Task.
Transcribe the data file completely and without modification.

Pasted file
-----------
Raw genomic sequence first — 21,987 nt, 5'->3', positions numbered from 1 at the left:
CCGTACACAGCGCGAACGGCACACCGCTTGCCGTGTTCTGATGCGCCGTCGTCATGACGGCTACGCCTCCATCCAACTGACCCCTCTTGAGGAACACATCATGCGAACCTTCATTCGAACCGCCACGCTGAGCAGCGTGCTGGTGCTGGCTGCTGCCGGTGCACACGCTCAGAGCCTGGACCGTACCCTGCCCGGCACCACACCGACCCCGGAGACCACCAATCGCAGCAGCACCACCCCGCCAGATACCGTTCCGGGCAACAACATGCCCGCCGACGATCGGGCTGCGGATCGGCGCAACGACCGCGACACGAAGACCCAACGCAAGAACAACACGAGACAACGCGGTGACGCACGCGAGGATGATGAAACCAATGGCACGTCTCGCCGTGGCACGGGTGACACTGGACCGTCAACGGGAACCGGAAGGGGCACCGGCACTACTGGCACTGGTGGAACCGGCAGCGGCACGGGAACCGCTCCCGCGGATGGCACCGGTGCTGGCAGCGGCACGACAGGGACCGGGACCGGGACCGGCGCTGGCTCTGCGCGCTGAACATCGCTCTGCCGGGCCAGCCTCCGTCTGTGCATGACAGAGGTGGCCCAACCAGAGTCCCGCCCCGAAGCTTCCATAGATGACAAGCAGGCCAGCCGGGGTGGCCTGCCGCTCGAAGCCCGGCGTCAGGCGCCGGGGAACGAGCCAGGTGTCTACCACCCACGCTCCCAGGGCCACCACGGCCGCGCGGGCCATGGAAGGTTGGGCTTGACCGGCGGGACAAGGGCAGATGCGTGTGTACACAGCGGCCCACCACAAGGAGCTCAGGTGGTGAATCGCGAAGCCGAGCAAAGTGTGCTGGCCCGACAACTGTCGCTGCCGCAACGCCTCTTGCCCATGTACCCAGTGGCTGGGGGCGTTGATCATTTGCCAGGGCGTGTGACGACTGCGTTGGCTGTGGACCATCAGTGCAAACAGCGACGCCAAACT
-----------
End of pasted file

Raw genomic sequence first — 21,987 nt, 5'->3', positions numbered from 1 at the left:
CCGTACACAGCGCGAACGGCACACCGCTTGCCGTGTTCTGATGCGCCGTCGTCATGACGGCTACGCCTCCATCCAACTGACCCCTCTTGAGGAACACATCATGCGAACCTTCATTCGAACCGCCACGCTGAGCAGCGTGCTGGTGCTGGCTGCTGCCGGTGCACACGCTCAGAGCCTGGACCGTACCCTGCCCGGCACCACACCGACCCCGGAGACCACCAATCGCAGCAGCACCACCCCGCCAGATACCGTTCCGGGCAACAACATGCCCGCCGACGATCGGGCTGCGGATCGGCGCAACGACCGCGACACGAAGACCCAACGCAAGAACAACACGAGACAACGCGGTGACGCACGCGAGGATGATGAAACCAATGGCACGTCTCGCCGTGGCACGGGTGACACTGGACCGTCAACGGGAACCGGAAGGGGCACCGGCACTACTGGCACTGGTGGAACCGGCAGCGGCACGGGAACCGCTCCCGCGGATGGCACCGGTGCTGGCAGCGGCACGACAGGGACCGGGACCGGGACCGGCGCTGGCTCTGCGCGCTGAACATCGCTCTGCCGGGCCAGCCTCCGTCTGTGCATGACAGAGGTGGCCCAACCAGAGTCCCGCCCCGAAGCTTCCATAGATGACAAGCAGGCCAGCCGGGGTGGCCTGCCGCTCGAAGCCCGGCGTCAGGCGCCGGGGAACGAGCCAGGTGTCTACCACCCACGCTCCCAGGGCCACCACGGCCGCGCGGGCCATGGAAGGTTGGGCTTGACCGGCGGGACAAGGGCAGATGCGTGTGTACACAGCGGCCCACCACAAGGAGCTCAGGTGGTGAATCGCGAAGCCGAGCAAAGTGTGCTGGCCCGACAACTGTCGCTGCCGCAACGCCTCTTGCCCATGTACCCAGTGGCTGGGGGCGTTGATCATTTGCCAGGGCGTGTGACGACTGCGTTGGCTGTGGACCATCAGTGCAAACAGCGACGCCAAACT